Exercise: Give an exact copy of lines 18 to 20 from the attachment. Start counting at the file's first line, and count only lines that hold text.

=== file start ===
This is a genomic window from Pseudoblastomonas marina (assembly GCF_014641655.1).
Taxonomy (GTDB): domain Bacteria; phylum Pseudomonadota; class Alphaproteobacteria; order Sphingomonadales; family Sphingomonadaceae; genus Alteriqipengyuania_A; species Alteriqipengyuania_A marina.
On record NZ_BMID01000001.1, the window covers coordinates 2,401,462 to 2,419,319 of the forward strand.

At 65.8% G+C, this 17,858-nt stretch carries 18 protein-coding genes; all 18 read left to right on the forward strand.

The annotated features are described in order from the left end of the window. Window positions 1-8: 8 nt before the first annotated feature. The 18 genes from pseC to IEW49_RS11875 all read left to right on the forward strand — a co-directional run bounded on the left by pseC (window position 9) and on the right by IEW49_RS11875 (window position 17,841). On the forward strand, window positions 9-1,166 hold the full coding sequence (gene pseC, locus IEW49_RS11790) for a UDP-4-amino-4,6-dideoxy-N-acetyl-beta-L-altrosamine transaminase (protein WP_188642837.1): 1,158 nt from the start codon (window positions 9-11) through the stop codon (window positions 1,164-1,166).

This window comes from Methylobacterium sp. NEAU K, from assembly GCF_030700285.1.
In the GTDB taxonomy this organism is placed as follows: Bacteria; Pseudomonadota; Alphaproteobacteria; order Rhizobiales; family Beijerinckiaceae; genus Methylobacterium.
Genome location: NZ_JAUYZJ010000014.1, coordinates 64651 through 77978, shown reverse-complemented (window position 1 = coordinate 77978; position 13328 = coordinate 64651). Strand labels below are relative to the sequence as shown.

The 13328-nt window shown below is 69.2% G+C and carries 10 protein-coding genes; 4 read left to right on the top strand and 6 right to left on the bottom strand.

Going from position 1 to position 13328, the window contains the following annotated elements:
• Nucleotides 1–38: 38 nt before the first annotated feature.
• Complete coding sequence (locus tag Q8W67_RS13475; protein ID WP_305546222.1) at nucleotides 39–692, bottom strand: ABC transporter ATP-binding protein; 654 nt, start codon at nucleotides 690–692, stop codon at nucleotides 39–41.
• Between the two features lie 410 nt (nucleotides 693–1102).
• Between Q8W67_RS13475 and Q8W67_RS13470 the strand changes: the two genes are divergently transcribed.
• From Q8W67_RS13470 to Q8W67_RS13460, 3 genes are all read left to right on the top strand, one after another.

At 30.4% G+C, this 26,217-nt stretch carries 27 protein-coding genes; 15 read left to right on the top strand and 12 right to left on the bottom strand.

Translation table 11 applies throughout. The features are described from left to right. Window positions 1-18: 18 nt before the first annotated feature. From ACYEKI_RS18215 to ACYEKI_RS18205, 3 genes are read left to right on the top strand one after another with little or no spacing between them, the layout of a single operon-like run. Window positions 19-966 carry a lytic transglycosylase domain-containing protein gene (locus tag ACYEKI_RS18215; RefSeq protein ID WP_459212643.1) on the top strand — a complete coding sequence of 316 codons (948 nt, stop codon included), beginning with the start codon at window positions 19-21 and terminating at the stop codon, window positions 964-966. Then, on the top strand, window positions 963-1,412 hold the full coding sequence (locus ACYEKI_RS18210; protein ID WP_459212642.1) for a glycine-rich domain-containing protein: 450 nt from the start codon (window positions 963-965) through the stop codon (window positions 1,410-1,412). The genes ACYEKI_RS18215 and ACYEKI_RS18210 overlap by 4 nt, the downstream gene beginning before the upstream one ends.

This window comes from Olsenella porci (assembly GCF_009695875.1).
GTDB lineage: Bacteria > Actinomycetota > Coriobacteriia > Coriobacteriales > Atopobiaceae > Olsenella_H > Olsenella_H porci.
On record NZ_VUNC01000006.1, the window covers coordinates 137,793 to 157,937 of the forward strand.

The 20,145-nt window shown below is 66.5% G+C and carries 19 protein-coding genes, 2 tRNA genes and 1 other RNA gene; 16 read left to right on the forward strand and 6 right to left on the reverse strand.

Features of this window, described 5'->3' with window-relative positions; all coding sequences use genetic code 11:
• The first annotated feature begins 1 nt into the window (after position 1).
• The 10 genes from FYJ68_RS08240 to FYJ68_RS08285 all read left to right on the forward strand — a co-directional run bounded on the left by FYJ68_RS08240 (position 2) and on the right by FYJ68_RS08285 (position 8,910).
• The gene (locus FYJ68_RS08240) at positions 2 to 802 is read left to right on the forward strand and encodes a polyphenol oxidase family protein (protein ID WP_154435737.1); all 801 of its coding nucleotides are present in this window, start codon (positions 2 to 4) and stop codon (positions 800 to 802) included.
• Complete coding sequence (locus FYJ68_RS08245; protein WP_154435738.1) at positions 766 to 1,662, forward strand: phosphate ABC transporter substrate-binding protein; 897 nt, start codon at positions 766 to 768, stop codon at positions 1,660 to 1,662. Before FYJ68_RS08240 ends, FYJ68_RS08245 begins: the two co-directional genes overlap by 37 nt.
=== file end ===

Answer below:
This window comes from Olsenella porci (assembly GCF_009695875.1).
GTDB lineage: Bacteria > Actinomycetota > Coriobacteriia > Coriobacteriales > Atopobiaceae > Olsenella_H > Olsenella_H porci.
On record NZ_VUNC01000006.1, the window covers coordinates 137,793 to 157,937 of the forward strand.